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Bills Today: Seymour eyes big opportunity as offseason workouts approach


1 – Seymour eyes opportunity to earn starting job

Kevon Seymour is well aware of the big opportunity that sits in front of him.

The cornerback, entering his second season with the team, is penciled in as a starter opposite Ronald Darby as offseason workouts begin next week.

Seymour joined The John Murphy Show on Friday to discuss his offseason so far and the goals he has for 2017.

"Last year I had a nice opportunity to get my feet wet and get the understanding of what being a starter felt like," Seymour said. "Now, the opportunity is here and I'm going to take full advantage of it as much as I can and I'm definitely excited about that."

Seymour started three games in 2016 as a rookie, both as an outside corner and at the nickel position. That in-game experience has been invaluable to Seymour and has made him feel more comfortable in all areas of the defensive backfield.

"It prepared me a lot," he said. "Knowing where my help is and knowing my surroundings and things like that. I'm just ready to go out there because if I'm not what they're looking for on the outside I can help on the inside. Whatever they need me to do, I can do."

The defensive backs will look much different as new faces like Micah Hyde, Jordan Poyer and Leonard Johnson enter the fold. Even with all of the changes that will present some challenges, Seymour has pledged to stay in touch with his mentor from last season.

"Whole new family," Seymour said. "I'm going to miss (Stephon) Gilmore a lot. He taught me a lot this year just watching him and he's isn't the most vocal guy but when he does talk you have to make sure you're listening and paying attention because he had something meaningful to say. I'm going to still pick his brain every now and then with a text or maybe a call and I'm glad to have a person like that to talk that has been in the league for several years."

Seymour, drafted by Buffalo in the sixth round in 2016, realizes he may also have to become a leader on the defense going forward.

"Whatever it is going to take, I'll do it," he said. "I mean first off, I'm going to do my part on the field and in the classrooms and the meetings. And then I'll let everything else fall into place."

2 – Bills propose rule change at this week's NFL Owners' Meetings

As the NFL owners gather in Phoenix this week for their annual meetings, a rule change proposed by the Bills will be front and center.

Part of a joint proposal with Seattle, Buffalo is recommending that coaches be allowed to challenge any decision by an official, except scoring plays and turnovers—which will still be automatically reviewed. This potential change would include fouls that are called or to challenge a foul that isn't called on the field.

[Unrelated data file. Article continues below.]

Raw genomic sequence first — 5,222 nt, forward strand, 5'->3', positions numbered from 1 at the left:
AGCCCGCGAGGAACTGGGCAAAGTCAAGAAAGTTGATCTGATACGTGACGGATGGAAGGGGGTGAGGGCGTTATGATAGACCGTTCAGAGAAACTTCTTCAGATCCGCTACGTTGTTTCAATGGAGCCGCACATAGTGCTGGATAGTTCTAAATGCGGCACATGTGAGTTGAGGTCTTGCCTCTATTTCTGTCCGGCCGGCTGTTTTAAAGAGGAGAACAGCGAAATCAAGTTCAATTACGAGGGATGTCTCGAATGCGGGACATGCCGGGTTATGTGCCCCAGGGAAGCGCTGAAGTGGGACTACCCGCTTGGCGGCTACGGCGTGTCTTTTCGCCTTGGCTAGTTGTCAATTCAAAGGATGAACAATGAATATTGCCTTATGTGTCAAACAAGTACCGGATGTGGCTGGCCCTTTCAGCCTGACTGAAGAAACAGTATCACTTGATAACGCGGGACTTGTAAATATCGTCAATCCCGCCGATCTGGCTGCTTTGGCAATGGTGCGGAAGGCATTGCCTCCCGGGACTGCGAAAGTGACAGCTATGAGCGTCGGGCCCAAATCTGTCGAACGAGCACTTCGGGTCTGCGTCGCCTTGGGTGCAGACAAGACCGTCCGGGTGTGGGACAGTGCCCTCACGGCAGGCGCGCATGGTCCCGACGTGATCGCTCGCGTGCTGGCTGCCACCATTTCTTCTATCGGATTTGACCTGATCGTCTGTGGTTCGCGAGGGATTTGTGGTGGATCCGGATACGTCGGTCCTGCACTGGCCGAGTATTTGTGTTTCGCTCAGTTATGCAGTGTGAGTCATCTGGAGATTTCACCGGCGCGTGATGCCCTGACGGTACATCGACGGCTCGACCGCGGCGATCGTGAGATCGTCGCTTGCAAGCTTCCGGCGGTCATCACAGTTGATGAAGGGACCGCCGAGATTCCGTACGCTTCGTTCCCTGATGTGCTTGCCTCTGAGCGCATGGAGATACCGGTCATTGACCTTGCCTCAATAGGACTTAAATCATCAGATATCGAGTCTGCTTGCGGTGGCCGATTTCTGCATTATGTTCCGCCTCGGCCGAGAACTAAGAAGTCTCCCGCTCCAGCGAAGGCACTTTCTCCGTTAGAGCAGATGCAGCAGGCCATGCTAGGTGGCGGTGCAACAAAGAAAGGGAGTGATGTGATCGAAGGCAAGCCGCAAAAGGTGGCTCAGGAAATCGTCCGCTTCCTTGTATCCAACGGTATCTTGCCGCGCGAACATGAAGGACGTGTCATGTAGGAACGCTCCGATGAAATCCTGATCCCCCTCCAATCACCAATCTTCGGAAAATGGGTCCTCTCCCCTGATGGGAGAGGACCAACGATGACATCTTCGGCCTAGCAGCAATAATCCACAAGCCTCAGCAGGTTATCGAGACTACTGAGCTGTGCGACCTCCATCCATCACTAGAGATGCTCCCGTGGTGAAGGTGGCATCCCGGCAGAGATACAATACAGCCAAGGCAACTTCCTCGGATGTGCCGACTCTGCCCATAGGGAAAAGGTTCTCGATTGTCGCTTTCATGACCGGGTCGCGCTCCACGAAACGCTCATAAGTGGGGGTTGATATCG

Senior Vice President of Officiating Dean Blandino commented on the joint Buffalo-Seattle proposal in a conference call to reporters.

"That is a significant change to our current replay rule, and it is something that will be on the floor, and be debated and voted on next week," Blandino said.

The expansion of coaches' challenges is part of 24 rule changes that will be discussed by league owners. A proposal needs the approval of 24 of the 32 owners to be passed.

3 – Stephen Hauschka finds a lot to like about Buffalo

Stephen Hauschka has battled adversity in the NFL before and is eager to tackle the challenge of kicking in Buffalo.

Hauschka, who signed a four-year deal with the Bills just as free agency began, joined The John Murphy Show to discuss why he chose Buffalo and what he's learned throughout his NFL career.

The 31-year-old admitted he gave some thought about the weather conditions in Buffalo, but that wasn't going to keep him away from what he thought was the right fit.

"It is a difficult place to kick but at the same time I'm not afraid of that. I'm excited for the challenge and that's what this league is all about. You're either competing against another guy for your job or you're kicking in a difficult situation or the game is on the line. That is what people love about the NFL. It's a competitive job, it brings out the best in people and I'm looking forward to the challenge, honestly."

Hauschka has been one of the most reliable kickers in the NFL since 2009, missing only 28 of the 219 kicks he's attempted. He can also hit from range, sending 52 kicks over 40 yards through the uprights, and an additional 16 kicks over 50 yards.

He has missed 10 extra points over the past two seasons since the league moved PATs to the 15-yard line. Hauschka says that he understands the rule change but also knows it is a part of his game that he has to get better at.

"I think they are trying to make it harder for kickers," he said. "They don't want to see everything go through the uprights anymore. They want every play to be interesting and they got that in the last couple of years with having more extra points missed or blocked and having people go for two. It sets the pace of the game on this wild goose chase. It's just an adjustment. You always have to be able to adjust in this league."

After bouncing around with five different teams in his first two years in the league—which also included a stint in the UFL—Hauschka stuck with Seattle in 2011.

As for Buffalo, although it was painful for Hauschka to move on from the Seahawks, he knew Buffalo was the right choice right from the start.

"Got up to visit there about two weeks ago and the people in Buffalo are some of the nicest people I've ever met," Hauschka said. "They are super friendly and kind of relaxed. The Bills made the offer that made the most sense. They wanted me from the get-go and that means a lot. You want to be wanted in this league and that meant a lot."

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